Mindfully letting go
By far the biggest challenge for me in life and in creativity, has been that of learning to let go – to let go with my mind, to let go with my body, and simply be. I think it’s a challenge that we all share. We are programmed for control – and when I say this I am talking about self-control, the attempt to exert an influence over our own thoughts, emotions and experiences whether in the mind or the body. And whilst some of this control is necessary, much of it isn’t. What’s more, it’s often not even particularly effective.
In fact, when we sit in mindfulness for any length of time, we start to get the distinct impression that much of what we thought we had firmly under control, is actually wildly and unpredictably doing its own thing. That flash of irritation at a work colleague that we thought we’d managed to bury. That reoccurring worry that keeps us awake at 3am, even though we’ve told ourselves everything’s fine. The tense shoulders that even that deep tissue massage didn’t shift. The tight feeling in our chest that weighs heavy on us.
Realising that many of our mental, emotional and felt or somatic experiences appear to be beyond our control can be a rather humbling, even frightening experience. And for those of us who like to have life running smoothly, that like to feel they’ve got a handle on it – i.e. all of us – it can be frustrating. We may also find the idea of letting go unappealing, or at the very least an extremely uncomfortable one. What if I fall apart? What if I become out of control? What if I can’t cope? What if I become lazy and unfocused? What if? What if?
Mindfulness offers us ways through focus on the breath or on the somatic sensations in our bodies, to explore this process of letting go in a safe way. Through the focus and concentration of these techniques, we can encourage our minds to let go a little more. And they do. For a little while. There may be some corresponding relaxation in the body too. And then they start up with their thinking and managing and controlling and tensing and contracting again. And then we go back to the breath – phew. And this goes on for a long time. For the 20 minutes of our meditation. For weeks, and months and years. Quieting the mind and the body, learning to relax into our experience and let go is a life long lesson, but I know from my own 20 years of mindfulness practice that we gain deep insights into the nature of own being along the way.
One of my own insights into these subtle and sometimes not so subtle processes of letting go came on a Simply Being retreat, whilst sitting in a deeply relaxed and receptive state. For years I’d been telling myself I needed to let go. I’d willed my mind to release its hold. I’d commanded my body. I tried very hard at it. I’m sure you can probably see the problem with this already! But on that morning in a meditation room in North Wales, I had this very simple insight – for years I had been trying to let-go with my mind, in a very effortful way and I suddenly remembered this Albert Einstein quote:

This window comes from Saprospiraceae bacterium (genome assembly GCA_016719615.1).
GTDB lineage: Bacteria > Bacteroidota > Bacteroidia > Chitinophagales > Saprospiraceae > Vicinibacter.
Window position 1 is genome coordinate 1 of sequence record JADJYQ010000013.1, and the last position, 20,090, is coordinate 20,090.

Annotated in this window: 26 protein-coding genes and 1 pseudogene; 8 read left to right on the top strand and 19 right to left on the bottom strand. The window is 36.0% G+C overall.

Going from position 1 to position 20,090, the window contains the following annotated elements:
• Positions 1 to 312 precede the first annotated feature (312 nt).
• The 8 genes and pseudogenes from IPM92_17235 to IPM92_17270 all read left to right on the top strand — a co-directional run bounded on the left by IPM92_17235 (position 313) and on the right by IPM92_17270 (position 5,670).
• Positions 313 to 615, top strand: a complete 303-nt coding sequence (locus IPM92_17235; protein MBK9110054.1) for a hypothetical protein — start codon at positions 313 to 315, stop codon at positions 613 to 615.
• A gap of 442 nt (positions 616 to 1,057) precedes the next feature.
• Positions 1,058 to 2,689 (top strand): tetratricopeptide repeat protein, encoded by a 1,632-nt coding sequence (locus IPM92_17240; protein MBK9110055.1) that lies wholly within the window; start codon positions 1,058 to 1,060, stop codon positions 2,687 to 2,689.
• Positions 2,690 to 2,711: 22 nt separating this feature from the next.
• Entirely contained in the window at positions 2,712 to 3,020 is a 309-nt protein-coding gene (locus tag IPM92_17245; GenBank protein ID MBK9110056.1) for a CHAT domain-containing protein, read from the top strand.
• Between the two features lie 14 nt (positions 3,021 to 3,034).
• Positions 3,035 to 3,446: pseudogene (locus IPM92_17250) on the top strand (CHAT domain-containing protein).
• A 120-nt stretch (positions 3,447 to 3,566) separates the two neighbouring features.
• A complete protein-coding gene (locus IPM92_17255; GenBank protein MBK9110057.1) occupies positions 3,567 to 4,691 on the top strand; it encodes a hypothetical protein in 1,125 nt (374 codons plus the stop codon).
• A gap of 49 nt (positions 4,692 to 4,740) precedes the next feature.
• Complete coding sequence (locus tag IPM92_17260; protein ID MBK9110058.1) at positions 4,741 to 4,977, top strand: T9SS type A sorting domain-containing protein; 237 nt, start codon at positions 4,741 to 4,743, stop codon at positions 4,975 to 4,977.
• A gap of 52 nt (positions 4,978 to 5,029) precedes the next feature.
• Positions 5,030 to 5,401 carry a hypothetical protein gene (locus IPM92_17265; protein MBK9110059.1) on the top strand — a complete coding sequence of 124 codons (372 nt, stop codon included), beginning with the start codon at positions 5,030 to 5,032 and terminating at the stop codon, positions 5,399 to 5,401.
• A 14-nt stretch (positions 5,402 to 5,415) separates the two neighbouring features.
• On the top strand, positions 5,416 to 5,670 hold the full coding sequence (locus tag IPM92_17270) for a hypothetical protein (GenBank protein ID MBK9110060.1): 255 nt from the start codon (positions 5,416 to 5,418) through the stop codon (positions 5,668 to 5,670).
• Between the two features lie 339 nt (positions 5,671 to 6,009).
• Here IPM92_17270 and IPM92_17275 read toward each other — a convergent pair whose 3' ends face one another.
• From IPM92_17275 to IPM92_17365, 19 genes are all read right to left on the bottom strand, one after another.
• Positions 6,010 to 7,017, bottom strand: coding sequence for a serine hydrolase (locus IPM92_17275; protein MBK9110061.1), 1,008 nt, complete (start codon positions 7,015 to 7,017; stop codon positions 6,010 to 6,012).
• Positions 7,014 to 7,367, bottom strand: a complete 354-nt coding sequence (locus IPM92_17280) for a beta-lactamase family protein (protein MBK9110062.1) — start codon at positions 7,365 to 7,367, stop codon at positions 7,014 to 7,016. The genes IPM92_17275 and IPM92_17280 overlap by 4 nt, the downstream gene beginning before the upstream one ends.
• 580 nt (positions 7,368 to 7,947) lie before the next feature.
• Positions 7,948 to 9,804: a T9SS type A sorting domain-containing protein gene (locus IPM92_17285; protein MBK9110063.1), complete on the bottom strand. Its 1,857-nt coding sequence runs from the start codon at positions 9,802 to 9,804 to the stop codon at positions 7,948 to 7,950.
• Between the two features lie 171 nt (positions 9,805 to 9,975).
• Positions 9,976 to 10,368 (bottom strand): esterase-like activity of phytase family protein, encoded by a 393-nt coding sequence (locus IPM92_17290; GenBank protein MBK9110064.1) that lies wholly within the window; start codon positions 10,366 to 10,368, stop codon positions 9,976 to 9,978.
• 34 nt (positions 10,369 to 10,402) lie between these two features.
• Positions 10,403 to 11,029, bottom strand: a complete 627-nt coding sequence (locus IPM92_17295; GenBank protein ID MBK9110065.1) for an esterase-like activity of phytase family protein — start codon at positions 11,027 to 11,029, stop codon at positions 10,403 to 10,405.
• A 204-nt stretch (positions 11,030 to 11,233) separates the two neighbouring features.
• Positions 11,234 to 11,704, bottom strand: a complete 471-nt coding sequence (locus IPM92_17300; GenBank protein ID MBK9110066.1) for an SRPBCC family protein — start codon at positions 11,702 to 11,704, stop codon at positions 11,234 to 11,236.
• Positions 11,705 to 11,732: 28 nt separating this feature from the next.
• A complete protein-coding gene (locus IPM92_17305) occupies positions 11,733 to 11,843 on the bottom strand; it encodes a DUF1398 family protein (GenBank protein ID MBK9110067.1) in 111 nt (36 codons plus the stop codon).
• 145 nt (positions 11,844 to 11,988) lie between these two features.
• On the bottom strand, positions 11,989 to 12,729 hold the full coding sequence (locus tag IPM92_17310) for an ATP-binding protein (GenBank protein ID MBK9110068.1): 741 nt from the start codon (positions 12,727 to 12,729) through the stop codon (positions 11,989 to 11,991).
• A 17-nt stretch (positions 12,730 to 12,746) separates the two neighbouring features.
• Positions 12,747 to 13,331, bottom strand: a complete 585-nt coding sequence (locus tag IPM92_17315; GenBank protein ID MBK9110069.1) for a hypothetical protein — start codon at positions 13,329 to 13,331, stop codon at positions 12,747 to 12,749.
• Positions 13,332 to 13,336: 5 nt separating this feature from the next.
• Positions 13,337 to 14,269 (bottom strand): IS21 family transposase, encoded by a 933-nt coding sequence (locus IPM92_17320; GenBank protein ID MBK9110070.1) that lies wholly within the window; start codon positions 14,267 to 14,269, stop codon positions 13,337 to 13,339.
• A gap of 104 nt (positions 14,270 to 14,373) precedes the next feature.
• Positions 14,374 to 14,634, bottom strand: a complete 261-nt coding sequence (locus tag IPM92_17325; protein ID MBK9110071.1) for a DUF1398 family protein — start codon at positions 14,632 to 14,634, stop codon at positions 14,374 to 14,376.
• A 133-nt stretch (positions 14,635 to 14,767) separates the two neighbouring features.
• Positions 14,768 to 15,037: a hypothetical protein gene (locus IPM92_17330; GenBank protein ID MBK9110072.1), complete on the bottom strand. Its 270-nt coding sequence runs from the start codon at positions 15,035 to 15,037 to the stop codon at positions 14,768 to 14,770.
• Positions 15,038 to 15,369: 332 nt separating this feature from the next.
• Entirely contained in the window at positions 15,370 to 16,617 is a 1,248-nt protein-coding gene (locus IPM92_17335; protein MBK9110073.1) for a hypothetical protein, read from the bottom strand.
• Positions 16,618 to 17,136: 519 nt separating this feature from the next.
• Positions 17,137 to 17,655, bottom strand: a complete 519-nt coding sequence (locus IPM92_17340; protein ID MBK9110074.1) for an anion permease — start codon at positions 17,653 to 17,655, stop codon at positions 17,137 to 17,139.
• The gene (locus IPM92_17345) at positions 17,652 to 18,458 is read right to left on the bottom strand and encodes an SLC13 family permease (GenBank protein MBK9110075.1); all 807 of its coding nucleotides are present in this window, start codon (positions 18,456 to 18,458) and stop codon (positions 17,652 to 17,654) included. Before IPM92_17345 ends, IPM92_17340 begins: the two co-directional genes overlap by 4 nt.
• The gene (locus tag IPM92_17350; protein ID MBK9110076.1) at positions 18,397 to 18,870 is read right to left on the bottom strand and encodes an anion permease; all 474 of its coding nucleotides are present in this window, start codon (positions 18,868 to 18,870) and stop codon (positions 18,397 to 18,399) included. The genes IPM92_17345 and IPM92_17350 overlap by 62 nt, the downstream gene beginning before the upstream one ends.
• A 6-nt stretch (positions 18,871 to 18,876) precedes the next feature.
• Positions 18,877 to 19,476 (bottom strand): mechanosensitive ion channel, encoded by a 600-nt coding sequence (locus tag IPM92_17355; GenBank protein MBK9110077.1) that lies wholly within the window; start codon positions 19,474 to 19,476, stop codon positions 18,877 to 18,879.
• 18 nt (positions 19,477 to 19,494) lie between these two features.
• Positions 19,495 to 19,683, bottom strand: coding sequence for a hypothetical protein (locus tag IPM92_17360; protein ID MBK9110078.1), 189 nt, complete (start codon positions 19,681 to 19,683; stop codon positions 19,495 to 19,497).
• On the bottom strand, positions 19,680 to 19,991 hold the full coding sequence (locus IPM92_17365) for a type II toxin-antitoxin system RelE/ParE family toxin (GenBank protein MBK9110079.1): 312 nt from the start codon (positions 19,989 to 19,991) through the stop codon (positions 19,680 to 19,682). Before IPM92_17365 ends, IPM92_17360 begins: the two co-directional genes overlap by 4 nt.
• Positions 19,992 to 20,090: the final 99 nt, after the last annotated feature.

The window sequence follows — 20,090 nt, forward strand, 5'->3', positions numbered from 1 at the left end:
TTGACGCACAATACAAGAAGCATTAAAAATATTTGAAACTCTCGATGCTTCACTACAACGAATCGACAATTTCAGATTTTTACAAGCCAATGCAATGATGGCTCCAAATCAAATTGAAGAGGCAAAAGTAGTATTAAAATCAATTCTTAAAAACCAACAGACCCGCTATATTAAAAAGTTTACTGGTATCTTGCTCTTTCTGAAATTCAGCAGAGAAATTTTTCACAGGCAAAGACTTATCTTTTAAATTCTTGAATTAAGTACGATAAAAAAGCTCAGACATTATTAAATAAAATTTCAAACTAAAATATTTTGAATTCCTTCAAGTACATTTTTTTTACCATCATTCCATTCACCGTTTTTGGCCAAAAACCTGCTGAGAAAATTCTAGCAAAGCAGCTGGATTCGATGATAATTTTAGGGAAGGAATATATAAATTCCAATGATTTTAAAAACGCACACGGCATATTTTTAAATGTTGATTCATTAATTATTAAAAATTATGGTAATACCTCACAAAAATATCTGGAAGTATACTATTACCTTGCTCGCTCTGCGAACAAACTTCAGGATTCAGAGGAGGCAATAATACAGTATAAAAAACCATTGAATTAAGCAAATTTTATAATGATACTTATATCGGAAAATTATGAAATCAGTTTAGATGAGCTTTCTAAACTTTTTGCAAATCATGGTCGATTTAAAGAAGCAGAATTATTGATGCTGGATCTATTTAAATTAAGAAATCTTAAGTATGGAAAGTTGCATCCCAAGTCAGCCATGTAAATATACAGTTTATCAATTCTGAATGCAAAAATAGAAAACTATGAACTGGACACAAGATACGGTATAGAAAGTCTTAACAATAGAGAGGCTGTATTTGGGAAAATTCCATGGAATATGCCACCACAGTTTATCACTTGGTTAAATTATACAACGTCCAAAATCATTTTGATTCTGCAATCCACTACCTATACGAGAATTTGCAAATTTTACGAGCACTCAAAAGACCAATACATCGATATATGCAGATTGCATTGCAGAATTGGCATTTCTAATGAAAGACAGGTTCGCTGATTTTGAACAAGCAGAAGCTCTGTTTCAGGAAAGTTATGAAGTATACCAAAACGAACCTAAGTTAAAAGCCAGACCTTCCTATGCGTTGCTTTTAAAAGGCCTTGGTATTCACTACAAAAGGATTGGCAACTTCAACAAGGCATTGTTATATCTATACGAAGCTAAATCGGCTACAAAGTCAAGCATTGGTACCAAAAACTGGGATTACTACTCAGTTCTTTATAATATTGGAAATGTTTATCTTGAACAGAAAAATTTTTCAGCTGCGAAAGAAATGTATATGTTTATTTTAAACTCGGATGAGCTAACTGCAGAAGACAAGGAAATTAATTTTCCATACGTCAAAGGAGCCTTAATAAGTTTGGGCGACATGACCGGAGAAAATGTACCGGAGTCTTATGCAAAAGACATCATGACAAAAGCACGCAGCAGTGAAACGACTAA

“You cannot solve a problem with the same mind that created it.”
And I realised – one of those light bulb moments – that I’d been trying to solve the problem of letting go with my mind, which was the source of all my controlling! Of course it hadn’t worked. With that I just dropped into my body, into my felt experience, relaxing into sitting, not even meditating, not doing, not thinking, not trying, not controlling, simply being. I think it was the most profound letting go I’ve ever experienced. And it took me 20 years to discover this because all that time I was trying to solve the problem of letting go with my mind and my mind couldn’t solve it because in doing so it just perpetuated the cycle of holding on and controlling. I’m telling you this, so you don’t have to take 20 years to work it out like I did.
Which brings me, finally, to creativity and to creative mindfulness. This letting-go, this not controlling, is of fundamental importance in all creative practice. If we hold on too tight to something as it takes shape; if – as we create – we try and force it too soon, rather than giving it a little space, then we put our creations in cages and never give them the space to reveal the life that is in them. Or, indeed, the creative life that is in us, that is us.
Holding on in creativity can take many shapes and forms. Criticism, judgement and perfectionism are types of holding on that say, “This, this mark, these words, they’re not good enough. Even as I’m writing or drawing I’m going to censor myself, hold on with my mind rather than letting go into the process of creating.” Doubt and fear are types of holding on that say, “It’s not good enough, I’m useless, I’m going to fail,” and stop us from letting go into the process of creating.
Holding on is a form of censorship. Censorship annihilates creativity and artists, it doesn’t allow them room to feel, and see, and think, and make, and grow. Letting go is play. It makes space, it relaxes, it opens, it enlivens, it allows creativity and artists to thrive.
In my next blog I’m going to write about some of the ways we can mindfully notice when we’re holding on, and offer some suggestions for working with this so that we can relax, let go and simply be as we create. In the meantime, you might like to reflect on your own relationship to letting go. Can you mindfully notice when you seem to be holding on? What are you experiencing in these moments? How does it feel? And how is this different from those moments when you are happily and effortlessly in the creative flow? Happy to hear your observations in the comments below.